By Steve Schifferes
BBC News Online economics reporter
A new report has called for radical changes in the direction of world
economic policy to overcome the negative effects of globalisation.
Protests against free trade have multiplied
Major changes in trade and immigration policy are needed if the world's
poor are to share in the benefits of globalisation, according to the
UN-sponsored report of the World Commission on the Social Dimension of
"There a deep-seated and persistent imbalances in the current
workings of the world economy, which are ethically unacceptable and
politically unsustainable," the report said.
The report says that only a dozen developing countries have benefited
from the increasing integration of the world economy,.
Those who have lost out include "the poor, the asset-less, illiterate
and unskilled workers, and indigenous peoples."
Income per person in the world's 20 poorest countries has barely
changed in the last 40 years, from $212 in 1960-62 to $267 in 2000-02,
while income in the richest 20 nations has tripled, from $11,417 to
The report said globalisation's "potential for good is
immense", but "the advantages are too distant for too many,
while the risks are all too real".
The president of Tanzania and co-chair of the report, Benjamin Mkapa,
said the situation was "untenable" and that "countries with
impoverished, disadvantaged and desperate populations are breeding grounds
for present and future terrorists".
He called for a better balance between globalisation for profit, and
globalisation for people, and for countries to "eschew gratuitous
unilateralism" in favour of a UN-based system.
Dire poverty "is a breeding ground for terrorism"
Among the more important changes called for by the commission are:
- An international agreement on migration
- Fairer trade agreements that open Western markets to agricultural
and textile products from developing countries
- An agreement on a "balanced framework" for foreign direct
investment that will ensure that developing countries benefit
- Enforcement of labour laws and trade union rights especially in
export processing zones
- Better coordination between world institutions like the IMF, World
Bank, ILO, and World Trade Organisation in ensuring that job creation
is the central economic policy goal.
Free up migration
Tarja Halonen, the president of Finland and also co-chair of the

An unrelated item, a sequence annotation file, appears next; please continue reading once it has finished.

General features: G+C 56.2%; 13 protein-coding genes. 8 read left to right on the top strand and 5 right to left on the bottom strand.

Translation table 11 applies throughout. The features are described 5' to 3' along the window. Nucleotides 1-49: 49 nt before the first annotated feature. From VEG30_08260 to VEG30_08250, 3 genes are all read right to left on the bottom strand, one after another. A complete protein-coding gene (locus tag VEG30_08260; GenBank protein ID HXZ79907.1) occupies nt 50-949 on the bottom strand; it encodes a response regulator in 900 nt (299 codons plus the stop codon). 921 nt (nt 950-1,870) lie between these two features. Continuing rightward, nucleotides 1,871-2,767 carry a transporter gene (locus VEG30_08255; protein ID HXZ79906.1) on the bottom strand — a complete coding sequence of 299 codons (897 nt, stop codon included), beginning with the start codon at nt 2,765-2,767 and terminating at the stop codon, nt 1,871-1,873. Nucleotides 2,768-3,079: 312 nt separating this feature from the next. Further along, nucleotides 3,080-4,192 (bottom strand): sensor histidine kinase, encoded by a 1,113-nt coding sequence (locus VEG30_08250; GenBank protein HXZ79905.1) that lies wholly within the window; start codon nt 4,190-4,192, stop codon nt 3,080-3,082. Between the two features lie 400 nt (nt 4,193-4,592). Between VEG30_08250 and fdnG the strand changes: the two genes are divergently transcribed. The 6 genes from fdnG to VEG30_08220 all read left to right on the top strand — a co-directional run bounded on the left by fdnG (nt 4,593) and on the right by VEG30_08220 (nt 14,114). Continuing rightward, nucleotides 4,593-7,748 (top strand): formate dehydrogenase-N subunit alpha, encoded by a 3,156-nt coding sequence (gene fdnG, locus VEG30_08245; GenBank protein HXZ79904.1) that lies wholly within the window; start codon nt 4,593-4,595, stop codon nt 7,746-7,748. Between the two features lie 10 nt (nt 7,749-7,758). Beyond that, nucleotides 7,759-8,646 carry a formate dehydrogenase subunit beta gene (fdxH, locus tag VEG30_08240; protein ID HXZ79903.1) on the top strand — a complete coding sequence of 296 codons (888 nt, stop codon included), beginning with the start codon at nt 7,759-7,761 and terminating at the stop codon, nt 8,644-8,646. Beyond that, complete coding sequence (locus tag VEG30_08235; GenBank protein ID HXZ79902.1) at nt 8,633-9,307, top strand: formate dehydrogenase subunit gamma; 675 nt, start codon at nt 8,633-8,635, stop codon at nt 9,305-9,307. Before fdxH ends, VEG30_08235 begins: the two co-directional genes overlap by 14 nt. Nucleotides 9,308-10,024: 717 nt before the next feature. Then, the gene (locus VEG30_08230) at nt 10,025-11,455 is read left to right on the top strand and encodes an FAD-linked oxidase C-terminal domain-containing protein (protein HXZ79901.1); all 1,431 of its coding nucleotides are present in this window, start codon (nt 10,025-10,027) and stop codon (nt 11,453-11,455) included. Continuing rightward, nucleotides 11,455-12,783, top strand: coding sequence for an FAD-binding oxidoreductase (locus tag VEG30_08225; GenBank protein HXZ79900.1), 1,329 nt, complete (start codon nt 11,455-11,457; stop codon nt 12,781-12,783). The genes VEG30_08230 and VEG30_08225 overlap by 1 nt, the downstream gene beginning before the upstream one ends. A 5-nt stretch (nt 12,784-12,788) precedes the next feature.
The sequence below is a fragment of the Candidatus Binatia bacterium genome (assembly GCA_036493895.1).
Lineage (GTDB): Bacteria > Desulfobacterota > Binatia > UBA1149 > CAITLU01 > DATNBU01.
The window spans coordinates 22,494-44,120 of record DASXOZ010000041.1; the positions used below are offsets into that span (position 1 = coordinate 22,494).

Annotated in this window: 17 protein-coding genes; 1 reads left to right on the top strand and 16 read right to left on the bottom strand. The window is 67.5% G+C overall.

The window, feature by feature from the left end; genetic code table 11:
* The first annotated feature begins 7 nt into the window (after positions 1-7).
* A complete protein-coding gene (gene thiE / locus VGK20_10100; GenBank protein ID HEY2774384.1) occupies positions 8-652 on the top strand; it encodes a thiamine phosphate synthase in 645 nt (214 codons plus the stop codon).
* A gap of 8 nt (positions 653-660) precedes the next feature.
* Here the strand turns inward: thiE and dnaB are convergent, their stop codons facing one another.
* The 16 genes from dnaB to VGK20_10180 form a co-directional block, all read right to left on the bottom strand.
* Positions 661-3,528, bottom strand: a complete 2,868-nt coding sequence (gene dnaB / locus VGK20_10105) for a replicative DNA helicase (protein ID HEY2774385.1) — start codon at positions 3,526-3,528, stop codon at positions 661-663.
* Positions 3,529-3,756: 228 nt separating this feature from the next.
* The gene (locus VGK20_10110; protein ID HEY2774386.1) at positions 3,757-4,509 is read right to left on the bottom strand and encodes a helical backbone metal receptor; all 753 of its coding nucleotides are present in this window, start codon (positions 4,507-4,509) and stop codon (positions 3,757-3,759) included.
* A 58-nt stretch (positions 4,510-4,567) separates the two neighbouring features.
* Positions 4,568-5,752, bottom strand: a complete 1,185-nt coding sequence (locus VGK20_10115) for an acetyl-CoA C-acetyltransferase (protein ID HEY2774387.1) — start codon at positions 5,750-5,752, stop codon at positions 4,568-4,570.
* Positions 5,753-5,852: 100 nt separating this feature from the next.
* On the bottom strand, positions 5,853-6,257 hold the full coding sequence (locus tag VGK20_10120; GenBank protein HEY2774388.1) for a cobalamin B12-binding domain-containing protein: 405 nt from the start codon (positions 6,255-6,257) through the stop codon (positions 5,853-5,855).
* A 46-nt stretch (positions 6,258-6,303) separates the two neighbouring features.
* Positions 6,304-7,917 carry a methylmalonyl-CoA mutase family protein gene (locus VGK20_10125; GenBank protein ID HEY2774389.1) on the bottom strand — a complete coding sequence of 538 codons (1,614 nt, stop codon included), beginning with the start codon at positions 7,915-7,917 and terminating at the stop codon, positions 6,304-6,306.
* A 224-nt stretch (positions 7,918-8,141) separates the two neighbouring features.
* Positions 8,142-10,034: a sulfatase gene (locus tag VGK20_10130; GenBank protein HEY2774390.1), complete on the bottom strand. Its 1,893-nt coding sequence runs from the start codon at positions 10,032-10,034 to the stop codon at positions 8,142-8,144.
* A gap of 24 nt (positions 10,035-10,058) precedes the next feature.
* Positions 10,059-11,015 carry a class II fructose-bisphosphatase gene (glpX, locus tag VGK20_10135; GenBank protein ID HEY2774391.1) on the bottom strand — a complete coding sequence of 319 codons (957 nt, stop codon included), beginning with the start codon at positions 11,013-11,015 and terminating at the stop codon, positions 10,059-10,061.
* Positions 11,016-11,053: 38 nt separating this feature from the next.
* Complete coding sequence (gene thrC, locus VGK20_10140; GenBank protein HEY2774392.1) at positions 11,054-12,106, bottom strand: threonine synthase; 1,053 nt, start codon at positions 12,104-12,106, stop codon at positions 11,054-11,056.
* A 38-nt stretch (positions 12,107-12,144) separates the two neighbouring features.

report, said there should be more emphasis on the free movement of labour
through migration, as opposed to the free movement of capital, if
developing countries were to benefit.
The remittances of migrant workers back to developing countries already
amount to $75bn worldwide, 50% more than the total development assistance
given by rich countries to the poor.
President Halonen told BBC News Online that reaching an international
agreement on migration would be difficult, given the "real
sensitivities" in rich and poor countries, and in particular, the
"somewhat egocentric" approach of the EU.
In contrast to the past, many more migrants from developing countries
were highly skilled and highly educated, contributing to a local brain
But she said all countries would benefit from an "orderly and
managed process of international migration" instead of the current
system which encouraged illegal migration and exploitative practices.
Towards global government
The report says that the fundamental problem is that "global
markets have grown rapidly without the parallel development of economic
and social institutions necessary for their smooth and effective
It says that "there is a serious democratic deficit at the heart
of the system" and calls for more influence for developing countries
and the poor on the key institutions of global governance like the World
Bank and IMF.
In some of its most controversial passages, the authors float ideas for
a global tax that would redistribute the fruits of globalisation to the
They also call for parliamentary oversight of the world financial
institutions, and a UN globalisation forum which would produce an annual
But with the world's largest economy, the United States, firmly
committed to working on development issues largely on its own, such
developments may be some distance from realisation.
And international economic policy coordination, whether on exchange
rates or growth packages, is still stalled amid disagreements between the
Nevertheless, President Mkapa stressed that developing countries were
not "begging, but seeking a fair system of exchange" so that
turbulence could be replaced by hope and cooperation.
The World Commission on the Social Dimension of Globalization's
report, Fair Globalization: Creating opportunities for all, is published
by the International Labour Organisation in Geneva.